III. SOCIAL SECURITY DISABILITY LAW
A. Disability Determination
The Social Security Act authorizes several classes of disability benefits, including DIB benefits. In order to qualify for benefits, a claimant must be classified as "disabled" under the Act and the accompanying regulations.
To establish a disability under the Social Security Act, a claimant must show that there is some "medically determinable basis for an impairment that prevents him from engaging in any "'substantial gainful activity' for a statutory twelve-month period." Fargnoli v. Massanari, 247 F.3d 34, 38-39 (3d Cir. 2001) (quoting Plummer v. Apfel, 186 F.3d 422, 427 (3d Cir. 1999); 42 U.S.C. §423(d)(2)(A).
The Commissioner's regulations provide a five-step sequential evaluation process for determining whether or not a claimant is under a disability. 20 C.F.R. §404.1520. Step one states that an individual who is working will not be found to be disabled regardless of medical findings. 20 C.F.R. §404.1520(b). Step two involves evaluating severe impairments. 20 C.F.R. §404.1520©. Step three requires determining whether the claimant has an impairment or combination of impairments which meets or equals a listed impairment in Appendix 1. 20 C.F.R. §404.1520(d).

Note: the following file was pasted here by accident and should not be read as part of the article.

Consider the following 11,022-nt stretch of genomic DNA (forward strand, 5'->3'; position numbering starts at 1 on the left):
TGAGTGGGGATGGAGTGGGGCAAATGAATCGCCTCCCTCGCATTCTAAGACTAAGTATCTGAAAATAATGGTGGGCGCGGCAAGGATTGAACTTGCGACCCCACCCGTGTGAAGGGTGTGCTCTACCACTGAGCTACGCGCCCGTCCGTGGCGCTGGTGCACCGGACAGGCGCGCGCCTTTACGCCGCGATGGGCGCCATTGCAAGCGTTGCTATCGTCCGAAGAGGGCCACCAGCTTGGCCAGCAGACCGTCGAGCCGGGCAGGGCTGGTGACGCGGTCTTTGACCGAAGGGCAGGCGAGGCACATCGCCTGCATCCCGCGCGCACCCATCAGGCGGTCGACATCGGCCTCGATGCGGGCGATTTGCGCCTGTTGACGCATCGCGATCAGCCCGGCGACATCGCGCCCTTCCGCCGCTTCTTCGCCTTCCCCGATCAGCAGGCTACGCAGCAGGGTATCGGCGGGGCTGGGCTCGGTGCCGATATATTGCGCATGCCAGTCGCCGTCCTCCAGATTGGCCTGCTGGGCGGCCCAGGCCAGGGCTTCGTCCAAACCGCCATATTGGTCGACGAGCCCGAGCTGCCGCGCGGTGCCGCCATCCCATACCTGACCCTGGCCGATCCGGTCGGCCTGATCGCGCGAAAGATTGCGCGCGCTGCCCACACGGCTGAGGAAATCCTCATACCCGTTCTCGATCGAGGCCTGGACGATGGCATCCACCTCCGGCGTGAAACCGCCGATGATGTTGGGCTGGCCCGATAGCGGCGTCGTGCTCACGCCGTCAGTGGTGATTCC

Step four states that if an individual can perform past relevant work, he will not be found to be disabled. 20 C.F.R. §404.1520(e). Step five requires that if an individual cannot perform past relevant work, other factors must be considered to determine if other work in the national economy can be performed. 20 C.F.R. §404.1520(f). See e.g. Ramirez v. Barnhart, 372 F.3d 546, 550-51 (3d Cir. 2004).